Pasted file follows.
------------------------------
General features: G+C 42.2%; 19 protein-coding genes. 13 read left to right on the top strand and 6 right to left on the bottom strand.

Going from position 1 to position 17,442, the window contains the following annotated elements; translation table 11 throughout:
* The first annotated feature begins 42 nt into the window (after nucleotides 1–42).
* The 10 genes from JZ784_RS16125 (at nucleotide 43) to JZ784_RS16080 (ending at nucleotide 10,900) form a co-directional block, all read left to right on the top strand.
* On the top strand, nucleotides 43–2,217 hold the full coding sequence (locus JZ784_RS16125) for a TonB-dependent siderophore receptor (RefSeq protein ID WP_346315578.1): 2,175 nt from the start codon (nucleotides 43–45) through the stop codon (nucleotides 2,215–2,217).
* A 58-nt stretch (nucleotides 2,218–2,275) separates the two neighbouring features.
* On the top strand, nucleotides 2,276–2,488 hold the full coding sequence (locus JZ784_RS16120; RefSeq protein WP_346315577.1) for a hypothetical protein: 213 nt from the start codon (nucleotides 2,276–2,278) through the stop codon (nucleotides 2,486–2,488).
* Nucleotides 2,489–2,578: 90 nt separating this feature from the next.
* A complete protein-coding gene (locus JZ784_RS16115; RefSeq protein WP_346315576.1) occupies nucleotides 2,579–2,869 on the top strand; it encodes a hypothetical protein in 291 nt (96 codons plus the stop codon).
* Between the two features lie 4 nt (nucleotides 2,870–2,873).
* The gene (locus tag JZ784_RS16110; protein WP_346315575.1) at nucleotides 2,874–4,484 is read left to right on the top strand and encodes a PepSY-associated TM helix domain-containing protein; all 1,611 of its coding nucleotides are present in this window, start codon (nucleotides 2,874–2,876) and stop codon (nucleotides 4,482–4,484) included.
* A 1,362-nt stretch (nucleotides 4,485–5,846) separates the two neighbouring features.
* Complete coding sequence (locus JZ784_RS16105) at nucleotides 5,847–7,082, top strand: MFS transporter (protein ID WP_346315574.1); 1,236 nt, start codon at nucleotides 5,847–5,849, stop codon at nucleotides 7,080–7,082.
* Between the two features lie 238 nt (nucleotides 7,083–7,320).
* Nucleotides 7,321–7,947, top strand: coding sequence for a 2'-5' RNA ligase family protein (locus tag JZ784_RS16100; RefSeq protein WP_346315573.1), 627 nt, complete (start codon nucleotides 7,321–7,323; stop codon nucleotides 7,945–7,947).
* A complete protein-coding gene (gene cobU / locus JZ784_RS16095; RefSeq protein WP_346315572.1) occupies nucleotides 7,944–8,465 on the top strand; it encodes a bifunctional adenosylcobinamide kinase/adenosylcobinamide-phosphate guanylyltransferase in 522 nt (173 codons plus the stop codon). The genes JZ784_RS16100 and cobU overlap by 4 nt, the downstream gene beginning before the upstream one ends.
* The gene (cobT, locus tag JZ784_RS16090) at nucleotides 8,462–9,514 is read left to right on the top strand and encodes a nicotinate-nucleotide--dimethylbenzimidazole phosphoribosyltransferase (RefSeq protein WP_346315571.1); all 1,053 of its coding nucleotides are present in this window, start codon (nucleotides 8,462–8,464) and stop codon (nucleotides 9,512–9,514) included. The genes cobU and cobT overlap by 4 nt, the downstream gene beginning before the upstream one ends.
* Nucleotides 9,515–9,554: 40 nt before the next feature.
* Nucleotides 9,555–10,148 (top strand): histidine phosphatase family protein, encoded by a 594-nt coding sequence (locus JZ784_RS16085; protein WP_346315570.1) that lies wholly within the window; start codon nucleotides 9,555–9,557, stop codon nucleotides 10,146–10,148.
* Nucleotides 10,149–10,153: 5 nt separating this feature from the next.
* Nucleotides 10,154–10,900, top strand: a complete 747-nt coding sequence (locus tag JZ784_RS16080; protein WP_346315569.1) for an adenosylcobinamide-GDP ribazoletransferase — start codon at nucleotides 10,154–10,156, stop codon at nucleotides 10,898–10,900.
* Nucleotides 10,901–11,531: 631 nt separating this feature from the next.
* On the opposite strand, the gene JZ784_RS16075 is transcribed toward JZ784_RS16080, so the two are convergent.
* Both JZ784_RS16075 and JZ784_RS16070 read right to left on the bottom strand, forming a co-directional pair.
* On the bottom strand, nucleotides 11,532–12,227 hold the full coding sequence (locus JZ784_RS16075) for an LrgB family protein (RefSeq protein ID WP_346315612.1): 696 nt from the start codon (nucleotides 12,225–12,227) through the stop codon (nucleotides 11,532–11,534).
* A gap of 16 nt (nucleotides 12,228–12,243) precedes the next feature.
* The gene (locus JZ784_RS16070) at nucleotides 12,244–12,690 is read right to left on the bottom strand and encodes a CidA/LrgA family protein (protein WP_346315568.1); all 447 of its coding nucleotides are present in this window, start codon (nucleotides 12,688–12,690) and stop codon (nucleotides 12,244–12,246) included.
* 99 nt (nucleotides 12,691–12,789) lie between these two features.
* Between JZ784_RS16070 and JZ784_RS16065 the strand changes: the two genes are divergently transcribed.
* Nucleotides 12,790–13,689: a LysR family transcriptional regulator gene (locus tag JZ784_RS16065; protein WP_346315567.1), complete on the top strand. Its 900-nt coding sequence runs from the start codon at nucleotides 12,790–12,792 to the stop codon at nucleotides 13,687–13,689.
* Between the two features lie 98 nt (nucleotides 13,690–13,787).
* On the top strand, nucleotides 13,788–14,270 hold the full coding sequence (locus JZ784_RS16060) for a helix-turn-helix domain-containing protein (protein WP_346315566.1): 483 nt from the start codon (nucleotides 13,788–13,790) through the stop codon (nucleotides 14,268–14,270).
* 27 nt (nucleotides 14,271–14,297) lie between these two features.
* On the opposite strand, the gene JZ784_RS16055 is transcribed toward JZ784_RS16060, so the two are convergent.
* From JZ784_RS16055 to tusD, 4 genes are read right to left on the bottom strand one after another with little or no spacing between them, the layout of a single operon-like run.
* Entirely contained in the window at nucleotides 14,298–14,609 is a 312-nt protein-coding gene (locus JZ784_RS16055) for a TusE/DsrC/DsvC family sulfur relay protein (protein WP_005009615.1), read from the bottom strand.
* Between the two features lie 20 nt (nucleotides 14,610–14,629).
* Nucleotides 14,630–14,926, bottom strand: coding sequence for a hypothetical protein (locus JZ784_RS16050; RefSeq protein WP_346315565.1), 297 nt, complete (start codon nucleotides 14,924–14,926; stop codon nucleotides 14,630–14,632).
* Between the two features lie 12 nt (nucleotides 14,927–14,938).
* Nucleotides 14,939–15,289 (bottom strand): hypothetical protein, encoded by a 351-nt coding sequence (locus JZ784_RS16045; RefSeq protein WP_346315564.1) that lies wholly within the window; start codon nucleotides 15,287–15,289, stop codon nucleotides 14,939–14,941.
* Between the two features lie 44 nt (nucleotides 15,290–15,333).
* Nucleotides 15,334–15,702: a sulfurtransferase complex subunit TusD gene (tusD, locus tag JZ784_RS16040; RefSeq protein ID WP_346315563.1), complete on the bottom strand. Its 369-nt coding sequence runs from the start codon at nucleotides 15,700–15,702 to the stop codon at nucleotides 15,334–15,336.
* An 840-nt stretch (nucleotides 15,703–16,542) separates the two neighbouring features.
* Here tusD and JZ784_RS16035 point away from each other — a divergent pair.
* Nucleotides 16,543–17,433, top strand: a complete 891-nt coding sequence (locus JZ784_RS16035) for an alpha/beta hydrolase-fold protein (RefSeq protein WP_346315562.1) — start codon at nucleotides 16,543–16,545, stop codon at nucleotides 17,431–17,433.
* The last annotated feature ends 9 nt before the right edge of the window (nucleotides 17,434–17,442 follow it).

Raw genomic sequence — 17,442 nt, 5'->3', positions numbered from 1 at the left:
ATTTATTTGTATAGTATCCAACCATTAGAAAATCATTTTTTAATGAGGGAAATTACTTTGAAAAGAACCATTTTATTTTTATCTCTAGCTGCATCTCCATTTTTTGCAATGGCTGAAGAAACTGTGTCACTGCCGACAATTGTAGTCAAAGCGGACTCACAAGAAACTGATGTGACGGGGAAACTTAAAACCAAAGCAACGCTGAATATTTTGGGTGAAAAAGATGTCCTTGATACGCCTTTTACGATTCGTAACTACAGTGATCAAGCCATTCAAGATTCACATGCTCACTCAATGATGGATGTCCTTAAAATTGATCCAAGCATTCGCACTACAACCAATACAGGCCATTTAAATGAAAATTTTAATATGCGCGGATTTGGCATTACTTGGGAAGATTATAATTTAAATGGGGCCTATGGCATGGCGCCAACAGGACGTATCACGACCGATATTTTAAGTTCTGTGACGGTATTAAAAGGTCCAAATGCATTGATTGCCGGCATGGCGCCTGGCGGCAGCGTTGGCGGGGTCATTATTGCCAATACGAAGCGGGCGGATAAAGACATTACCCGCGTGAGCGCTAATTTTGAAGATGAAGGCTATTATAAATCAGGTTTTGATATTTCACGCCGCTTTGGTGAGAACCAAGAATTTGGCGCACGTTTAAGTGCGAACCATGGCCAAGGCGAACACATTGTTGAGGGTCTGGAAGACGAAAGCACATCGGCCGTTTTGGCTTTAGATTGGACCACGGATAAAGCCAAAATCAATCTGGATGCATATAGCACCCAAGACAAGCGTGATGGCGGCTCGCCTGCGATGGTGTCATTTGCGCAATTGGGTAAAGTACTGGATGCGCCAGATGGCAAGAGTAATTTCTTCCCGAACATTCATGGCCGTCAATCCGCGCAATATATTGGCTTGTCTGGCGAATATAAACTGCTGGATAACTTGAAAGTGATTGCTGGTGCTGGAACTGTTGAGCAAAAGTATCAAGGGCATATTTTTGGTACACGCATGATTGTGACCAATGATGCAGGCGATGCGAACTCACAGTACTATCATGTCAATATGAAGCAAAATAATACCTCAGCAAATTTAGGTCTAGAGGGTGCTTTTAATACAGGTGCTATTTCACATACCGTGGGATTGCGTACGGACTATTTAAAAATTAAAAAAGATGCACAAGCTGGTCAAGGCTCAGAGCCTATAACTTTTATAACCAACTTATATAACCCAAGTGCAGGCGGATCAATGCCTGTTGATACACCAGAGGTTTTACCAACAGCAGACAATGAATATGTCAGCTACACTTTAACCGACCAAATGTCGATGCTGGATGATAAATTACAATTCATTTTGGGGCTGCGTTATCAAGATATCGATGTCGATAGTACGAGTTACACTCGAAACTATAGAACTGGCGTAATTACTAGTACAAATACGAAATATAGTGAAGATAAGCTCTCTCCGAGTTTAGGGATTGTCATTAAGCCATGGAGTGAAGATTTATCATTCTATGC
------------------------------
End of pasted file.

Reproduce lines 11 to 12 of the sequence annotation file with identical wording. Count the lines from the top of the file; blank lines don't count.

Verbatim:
* The gene (locus tag JZ784_RS16110; protein WP_346315575.1) at nucleotides 2,874–4,484 is read left to right on the top strand and encodes a PepSY-associated TM helix domain-containing protein; all 1,611 of its coding nucleotides are present in this window, start codon (nucleotides 2,874–2,876) and stop codon (nucleotides 4,482–4,484) included.
* A 1,362-nt stretch (nucleotides 4,485–5,846) separates the two neighbouring features.